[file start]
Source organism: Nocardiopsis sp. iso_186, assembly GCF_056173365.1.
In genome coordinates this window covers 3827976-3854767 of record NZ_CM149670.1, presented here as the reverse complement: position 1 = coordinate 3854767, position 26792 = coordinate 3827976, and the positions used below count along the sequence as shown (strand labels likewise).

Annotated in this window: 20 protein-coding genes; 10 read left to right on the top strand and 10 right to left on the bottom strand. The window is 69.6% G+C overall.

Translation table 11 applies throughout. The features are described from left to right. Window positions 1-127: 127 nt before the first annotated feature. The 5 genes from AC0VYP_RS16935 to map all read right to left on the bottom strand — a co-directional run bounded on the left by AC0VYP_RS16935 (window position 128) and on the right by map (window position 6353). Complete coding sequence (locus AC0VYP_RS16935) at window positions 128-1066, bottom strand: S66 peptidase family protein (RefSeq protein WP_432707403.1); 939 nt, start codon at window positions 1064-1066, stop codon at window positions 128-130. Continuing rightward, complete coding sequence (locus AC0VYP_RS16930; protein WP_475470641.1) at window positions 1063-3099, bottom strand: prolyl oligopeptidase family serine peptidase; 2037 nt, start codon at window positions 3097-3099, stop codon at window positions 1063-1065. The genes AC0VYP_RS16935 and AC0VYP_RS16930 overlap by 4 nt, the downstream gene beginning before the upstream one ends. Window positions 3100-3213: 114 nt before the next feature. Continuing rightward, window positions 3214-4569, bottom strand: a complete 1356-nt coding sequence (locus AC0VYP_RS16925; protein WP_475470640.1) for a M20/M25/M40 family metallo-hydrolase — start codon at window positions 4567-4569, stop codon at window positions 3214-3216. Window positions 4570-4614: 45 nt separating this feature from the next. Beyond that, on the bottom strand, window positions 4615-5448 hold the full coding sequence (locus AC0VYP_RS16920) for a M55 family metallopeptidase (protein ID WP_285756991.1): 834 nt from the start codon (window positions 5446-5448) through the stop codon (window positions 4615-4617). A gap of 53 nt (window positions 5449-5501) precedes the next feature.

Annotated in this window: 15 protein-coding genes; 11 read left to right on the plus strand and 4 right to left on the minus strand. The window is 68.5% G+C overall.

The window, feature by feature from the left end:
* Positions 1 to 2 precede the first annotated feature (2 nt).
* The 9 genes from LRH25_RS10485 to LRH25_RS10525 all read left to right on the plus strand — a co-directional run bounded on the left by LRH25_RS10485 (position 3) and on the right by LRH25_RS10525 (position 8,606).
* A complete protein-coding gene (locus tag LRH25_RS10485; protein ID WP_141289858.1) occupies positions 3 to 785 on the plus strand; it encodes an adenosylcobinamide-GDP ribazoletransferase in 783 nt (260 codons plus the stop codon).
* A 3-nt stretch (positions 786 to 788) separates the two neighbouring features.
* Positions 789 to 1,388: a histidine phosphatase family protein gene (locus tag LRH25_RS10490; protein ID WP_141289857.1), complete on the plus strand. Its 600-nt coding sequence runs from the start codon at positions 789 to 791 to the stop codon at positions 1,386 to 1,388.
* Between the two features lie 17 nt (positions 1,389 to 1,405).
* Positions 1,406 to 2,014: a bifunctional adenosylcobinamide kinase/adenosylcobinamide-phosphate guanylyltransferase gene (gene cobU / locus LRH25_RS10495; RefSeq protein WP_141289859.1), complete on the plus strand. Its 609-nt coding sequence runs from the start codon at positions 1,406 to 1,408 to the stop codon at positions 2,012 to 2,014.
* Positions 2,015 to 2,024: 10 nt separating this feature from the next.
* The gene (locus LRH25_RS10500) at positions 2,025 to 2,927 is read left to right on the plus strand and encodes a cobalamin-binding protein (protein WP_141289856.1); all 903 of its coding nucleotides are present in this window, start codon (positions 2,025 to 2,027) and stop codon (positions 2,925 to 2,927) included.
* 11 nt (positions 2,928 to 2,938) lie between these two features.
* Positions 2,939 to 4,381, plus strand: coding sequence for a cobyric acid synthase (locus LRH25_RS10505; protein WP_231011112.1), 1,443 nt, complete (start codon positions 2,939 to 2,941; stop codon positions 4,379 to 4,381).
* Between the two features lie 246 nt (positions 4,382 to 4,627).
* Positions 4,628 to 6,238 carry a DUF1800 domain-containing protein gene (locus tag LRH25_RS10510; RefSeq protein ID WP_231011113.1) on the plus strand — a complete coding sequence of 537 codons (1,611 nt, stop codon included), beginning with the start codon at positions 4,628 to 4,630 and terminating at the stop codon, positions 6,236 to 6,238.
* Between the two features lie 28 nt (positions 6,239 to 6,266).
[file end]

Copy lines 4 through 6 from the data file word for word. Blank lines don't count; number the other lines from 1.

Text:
Translation table 11 applies throughout. The features are described from left to right. Window positions 1-127: 127 nt before the first annotated feature. The 5 genes from AC0VYP_RS16935 to map all read right to left on the bottom strand — a co-directional run bounded on the left by AC0VYP_RS16935 (window position 128) and on the right by map (window position 6353). Complete coding sequence (locus AC0VYP_RS16935) at window positions 128-1066, bottom strand: S66 peptidase family protein (RefSeq protein WP_432707403.1); 939 nt, start codon at window positions 1064-1066, stop codon at window positions 128-130. Continuing rightward, complete coding sequence (locus AC0VYP_RS16930; protein WP_475470641.1) at window positions 1063-3099, bottom strand: prolyl oligopeptidase family serine peptidase; 2037 nt, start codon at window positions 3097-3099, stop codon at window positions 1063-1065. The genes AC0VYP_RS16935 and AC0VYP_RS16930 overlap by 4 nt, the downstream gene beginning before the upstream one ends. Window positions 3100-3213: 114 nt before the next feature. Continuing rightward, window positions 3214-4569, bottom strand: a complete 1356-nt coding sequence (locus AC0VYP_RS16925; protein WP_475470640.1) for a M20/M25/M40 family metallo-hydrolase — start codon at window positions 4567-4569, stop codon at window positions 3214-3216. Window positions 4570-4614: 45 nt separating this feature from the next. Beyond that, on the bottom strand, window positions 4615-5448 hold the full coding sequence (locus AC0VYP_RS16920) for a M55 family metallopeptidase (protein ID WP_285756991.1): 834 nt from the start codon (window positions 5446-5448) through the stop codon (window positions 4615-4617). A gap of 53 nt (window positions 5449-5501) precedes the next feature.

Annotated in this window: 15 protein-coding genes; 11 read left to right on the plus strand and 4 right to left on the minus strand. The window is 68.5% G+C overall.

The window, feature by feature from the left end: